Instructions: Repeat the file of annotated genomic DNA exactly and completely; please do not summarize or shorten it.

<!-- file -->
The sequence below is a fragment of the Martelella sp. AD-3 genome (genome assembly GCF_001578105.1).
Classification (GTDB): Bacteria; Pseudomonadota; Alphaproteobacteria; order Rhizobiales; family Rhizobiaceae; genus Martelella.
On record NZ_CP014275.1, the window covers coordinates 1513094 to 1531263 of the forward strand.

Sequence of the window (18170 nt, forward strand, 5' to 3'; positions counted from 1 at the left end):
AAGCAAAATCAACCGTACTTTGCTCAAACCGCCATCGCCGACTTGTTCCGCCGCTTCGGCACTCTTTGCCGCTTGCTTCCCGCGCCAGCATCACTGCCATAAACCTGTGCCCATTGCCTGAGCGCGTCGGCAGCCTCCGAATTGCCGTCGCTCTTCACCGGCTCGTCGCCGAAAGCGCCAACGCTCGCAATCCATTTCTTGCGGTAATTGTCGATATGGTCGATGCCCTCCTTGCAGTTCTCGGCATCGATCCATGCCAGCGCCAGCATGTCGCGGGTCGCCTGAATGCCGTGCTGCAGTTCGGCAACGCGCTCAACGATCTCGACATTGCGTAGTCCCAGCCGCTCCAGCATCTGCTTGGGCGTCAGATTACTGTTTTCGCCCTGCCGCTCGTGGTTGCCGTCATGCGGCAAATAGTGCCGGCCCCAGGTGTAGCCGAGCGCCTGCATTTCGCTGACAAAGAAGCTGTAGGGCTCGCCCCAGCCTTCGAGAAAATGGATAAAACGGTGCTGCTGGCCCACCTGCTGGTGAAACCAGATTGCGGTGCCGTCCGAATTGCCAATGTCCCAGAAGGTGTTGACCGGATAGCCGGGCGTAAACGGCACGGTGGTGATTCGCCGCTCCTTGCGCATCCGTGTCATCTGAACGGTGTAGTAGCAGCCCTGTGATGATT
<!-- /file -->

The sequence below is a fragment of the Martelella sp. AD-3 genome (genome assembly GCF_001578105.1).
Classification (GTDB): Bacteria; Pseudomonadota; Alphaproteobacteria; order Rhizobiales; family Rhizobiaceae; genus Martelella.
On record NZ_CP014275.1, the window covers coordinates 1513094 to 1531263 of the forward strand.

Sequence of the window (18170 nt, forward strand, 5' to 3'; positions counted from 1 at the left end):
AAGCAAAATCAACCGTACTTTGCTCAAACCGCCATCGCCGACTTGTTCCGCCGCTTCGGCACTCTTTGCCGCTTGCTTCCCGCGCCAGCATCACTGCCATAAACCTGTGCCCATTGCCTGAGCGCGTCGGCAGCCTCCGAATTGCCGTCGCTCTTCACCGGCTCGTCGCCGAAAGCGCCAACGCTCGCAATCCATTTCTTGCGGTAATTGTCGATATGGTCGATGCCCTCCTTGCAGTTCTCGGCATCGATCCATGCCAGCGCCAGCATGTCGCGGGTCGCCTGAATGCCGTGCTGCAGTTCGGCAACGCGCTCAACGATCTCGACATTGCGTAGTCCCAGCCGCTCCAGCATCTGCTTGGGCGTCAGATTACTGTTTTCGCCCTGCCGCTCGTGGTTGCCGTCATGCGGCAAATAGTGCCGGCCCCAGGTGTAGCCGAGCGCCTGCATTTCGCTGACAAAGAAGCTGTAGGGCTCGCCCCAGCCTTCGAGAAAATGGATAAAACGGTGCTGCTGGCCCACCTGCTGGTGAAACCAGATTGCGGTGCCGTCCGAATTGCCAATGTCCCAGAAGGTGTTGACCGGATAGCCGGGCGTAAACGGCACGGTGGTGATTCGCCGCTCCTTGCGCATCCGTGTCATCTGAACGGTGTAGTAGCAGCCCTGTGATGATT